This industry for the most part is about volume and is the poster child for economies of scale. Coming into an established market with established and stable prices (the trend setter is Georgia Arms, whom is the 5th largest ammo manufacturer, right after the ATK family, Hornady is #4, then GA. Miwall is like #6 or #7) means your only means of making it is a marketing team rivaling H&Ks smoke blowers or contolling your costs. Cost control is your only realistic hope. To control it, you buy in bulk for discounts. Primers from SC/BVAC in minimum orders of 100K to save on shipping. Bullets by the pallet. Brass by the drum. Powder by the drum. For small time businesses like us, your best bet is to just buy from the reloading houses at dealer prices and work with that until you have capital built. This business takes time. People don't take you serious until you've been around for 10 years.

continued...

Last edited by freakshow10mm; 06-24-2010 at 9:09 AM..
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Old 06-24-2010, 8:40 AM
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Yeah, I took a look at my post and I see where he was coming from. I would not be doing 250k pcs a month so if that is the kind of numbers I would need then its a no go at first for sure. If on the other hand I could place an order every few months as needed for 250k pcs then I would be able to do that.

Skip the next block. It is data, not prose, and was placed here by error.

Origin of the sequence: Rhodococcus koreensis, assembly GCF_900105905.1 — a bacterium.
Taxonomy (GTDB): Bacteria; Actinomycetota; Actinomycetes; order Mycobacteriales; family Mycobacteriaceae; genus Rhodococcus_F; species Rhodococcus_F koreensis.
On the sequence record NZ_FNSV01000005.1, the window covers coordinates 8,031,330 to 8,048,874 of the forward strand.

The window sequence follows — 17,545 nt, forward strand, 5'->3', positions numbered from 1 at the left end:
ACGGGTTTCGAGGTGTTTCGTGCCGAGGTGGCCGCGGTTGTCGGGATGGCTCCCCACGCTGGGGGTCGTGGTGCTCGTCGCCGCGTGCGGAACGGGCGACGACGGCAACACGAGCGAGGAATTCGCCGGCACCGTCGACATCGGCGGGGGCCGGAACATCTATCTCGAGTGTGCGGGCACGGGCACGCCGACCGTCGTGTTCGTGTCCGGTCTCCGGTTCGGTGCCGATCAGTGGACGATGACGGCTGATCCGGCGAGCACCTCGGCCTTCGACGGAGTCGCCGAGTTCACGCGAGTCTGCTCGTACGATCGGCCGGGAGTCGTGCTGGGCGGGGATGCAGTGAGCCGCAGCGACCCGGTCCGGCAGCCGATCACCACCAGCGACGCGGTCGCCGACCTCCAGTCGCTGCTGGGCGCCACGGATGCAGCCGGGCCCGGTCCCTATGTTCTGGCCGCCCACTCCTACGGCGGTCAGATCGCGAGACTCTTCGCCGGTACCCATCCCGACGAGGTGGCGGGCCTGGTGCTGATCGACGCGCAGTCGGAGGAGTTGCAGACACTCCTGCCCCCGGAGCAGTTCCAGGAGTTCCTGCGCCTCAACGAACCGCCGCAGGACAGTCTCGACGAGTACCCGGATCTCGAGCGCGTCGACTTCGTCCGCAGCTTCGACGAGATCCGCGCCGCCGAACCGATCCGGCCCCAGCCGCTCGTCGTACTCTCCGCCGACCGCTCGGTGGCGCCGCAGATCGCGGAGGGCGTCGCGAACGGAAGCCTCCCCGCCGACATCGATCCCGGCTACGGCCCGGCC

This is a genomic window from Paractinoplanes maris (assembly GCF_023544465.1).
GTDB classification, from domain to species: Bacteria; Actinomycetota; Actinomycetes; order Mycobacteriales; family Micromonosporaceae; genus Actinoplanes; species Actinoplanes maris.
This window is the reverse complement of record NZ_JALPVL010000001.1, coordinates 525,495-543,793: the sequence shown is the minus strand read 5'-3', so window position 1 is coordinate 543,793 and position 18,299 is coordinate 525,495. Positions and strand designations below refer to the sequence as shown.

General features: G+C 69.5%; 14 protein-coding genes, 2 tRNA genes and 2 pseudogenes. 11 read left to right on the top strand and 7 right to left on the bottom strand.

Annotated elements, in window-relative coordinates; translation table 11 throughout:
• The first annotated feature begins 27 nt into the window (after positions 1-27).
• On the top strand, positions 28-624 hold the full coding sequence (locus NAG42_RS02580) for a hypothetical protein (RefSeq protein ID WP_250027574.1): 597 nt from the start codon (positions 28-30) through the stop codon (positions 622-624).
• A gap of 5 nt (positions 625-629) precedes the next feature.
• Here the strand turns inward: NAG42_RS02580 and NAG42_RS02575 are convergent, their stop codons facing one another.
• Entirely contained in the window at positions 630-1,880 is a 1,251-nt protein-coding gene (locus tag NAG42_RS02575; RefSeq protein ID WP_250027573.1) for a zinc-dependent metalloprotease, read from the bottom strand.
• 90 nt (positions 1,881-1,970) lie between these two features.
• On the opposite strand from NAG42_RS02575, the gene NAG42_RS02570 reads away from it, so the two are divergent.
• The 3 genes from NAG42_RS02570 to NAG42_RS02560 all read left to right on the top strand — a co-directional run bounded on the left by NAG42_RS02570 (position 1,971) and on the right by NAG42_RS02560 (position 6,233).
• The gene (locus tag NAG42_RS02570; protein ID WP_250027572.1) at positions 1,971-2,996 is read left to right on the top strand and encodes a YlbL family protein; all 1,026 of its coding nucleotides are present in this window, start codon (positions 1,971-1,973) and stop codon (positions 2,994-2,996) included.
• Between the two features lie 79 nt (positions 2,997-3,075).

Also, when you say you could be wrong are you just throwing it out there or did you get your info from somewhere?
I have a buddy here that loads commercially but already has a client base that keeps him very busy. He orders primers by the 100k + and still is not factory direct. I remember the last group order he did to save on shipping and hazmat was in the 200k range and still came from a dist.

So am I spot on? Maybe not, but an educated guess none the less.
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Old 06-24-2010, 8:53 AM
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There are two parts to this manufacturing. Reloading brass and using new brass. Both have pros and cons.

Reloading brass reduces cost for you and your customer. Everyone wants cheap and commercial reloads or remanufactured (same thing) is the way to go. That's one of the virtues of commercial reloads but in order to be competitive you need to buy brass by bulk methods. That means getting a purchase contract with local LE ranges or gun clubs to buy the brass. The con of that is you have to sort, clean, inspect literally hundreds of pounds of brass before it's in loadable condition. A local guy I used to get brass from bought 800lbs of brass at a time. He used a cement mixer to tumble them clean and sorted them by hand. It took too long, he lost his ***, and closed business. Sorting and inspecting is the time consumer. Tumbling allows you to do other things while it's running. Camdex makes a brass sorter but it's $11,000. Yikes. That's a lot to recoup over time.

Using new brass is a lot less labor intensive, since you don't polish or sort but give a quick once over the brass for an inspection and then load it. I've seen new brass miss flashhole punching, off center flashholes, etc so still inspect it. The downside to using new brass is cost. You're looking at $100-130 per K pieces just for brass versus maybe $15-25 for the same (9mm prices) thing as range brass. For the cost of an entire case of ammunition that's reloads, you're paying that for the brass alone.